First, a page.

We’re just back from 9 days of music in the deep South. Over those days I played, spoke and lead 13 separate times, from little lounge concerts to communion services to music workshops.
I’m a bit tired now that we’re home. I fell asleep before tea reading Karl Barth.
One memory hangs with me. On Friday night, I played a concert in Burns Hall at First Church in Dunedin. We had a wonderful turn out. Some old friends traveled a long way to come, while there was a pleasant blend of familiar faces and new fans.
At the end, a person asked why I hadn’t taken a door charge, or at least have a donation box. I couldn’t provide a decent answer. I stammered something about ‘being new at this’ which doesn’t hold that much water (does 11 years count as ‘new’).
Later on however I remembered why there was no charge. Last year, we invited people to partner with us to create the album that would become ‘Into the Deep’. We raised a bunch of money, but even more than that – we discovered that a swag of people wanted me to be making music, and were prepared to stump up to see it happen. One of the options to support the project had been for giving a particularly big pile of money, and in return I would come and do a concert at your place. I realised later that evening, that this was one of those concerts.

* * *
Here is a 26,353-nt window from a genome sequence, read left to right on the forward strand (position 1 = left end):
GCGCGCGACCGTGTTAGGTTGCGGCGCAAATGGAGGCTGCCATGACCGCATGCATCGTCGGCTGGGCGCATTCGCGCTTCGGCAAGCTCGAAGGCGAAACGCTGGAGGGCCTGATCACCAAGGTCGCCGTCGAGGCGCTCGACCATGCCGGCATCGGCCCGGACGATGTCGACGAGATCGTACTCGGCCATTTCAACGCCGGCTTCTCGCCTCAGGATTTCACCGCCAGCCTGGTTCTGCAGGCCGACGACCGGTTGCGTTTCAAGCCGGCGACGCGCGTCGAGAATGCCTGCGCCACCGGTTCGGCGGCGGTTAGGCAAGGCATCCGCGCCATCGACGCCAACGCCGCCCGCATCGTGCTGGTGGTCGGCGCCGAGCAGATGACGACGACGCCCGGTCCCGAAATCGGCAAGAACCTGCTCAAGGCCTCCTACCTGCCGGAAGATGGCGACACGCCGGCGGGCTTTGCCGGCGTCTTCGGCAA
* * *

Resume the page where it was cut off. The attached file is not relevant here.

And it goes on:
It was a shame I didn’t get to tell this person something more than ‘I didn’t think of it’, because the truth was much more interesting. The truth was this concert had already been paid for, and everyone who came along was enjoying the generosity of someone who hung back and took no credit. I received all the applause and gratitude that evening, and yet someone else had enabled it all to take place. It wasn’t until later that I saw just how ‘kingdom inspired’ the whole event was. We live in a world of ‘paying back’ – keeping track of who owes what and if we’re even with everyone. Yet God invites us into a world where something (perhaps ‘life in all its fullness’) has been laid out for us, and there isn’t a price tag attached. This makes us suspicious, but only because we live in a world where there isn’t anything as a free lunch. But this isn’t God’s world. Just ask the 5000 people in the wilderness if there’s such a thing as a free lunch!
So I caught a glimpse of God that evening. I was able to be generous with my music and my time because someone was incredibly generous towards me. That generosity freed me from having to charge people, from demanding or expecting payment, and it meant everything I gave was a free gift. Generosity begets generosity. Beautiful.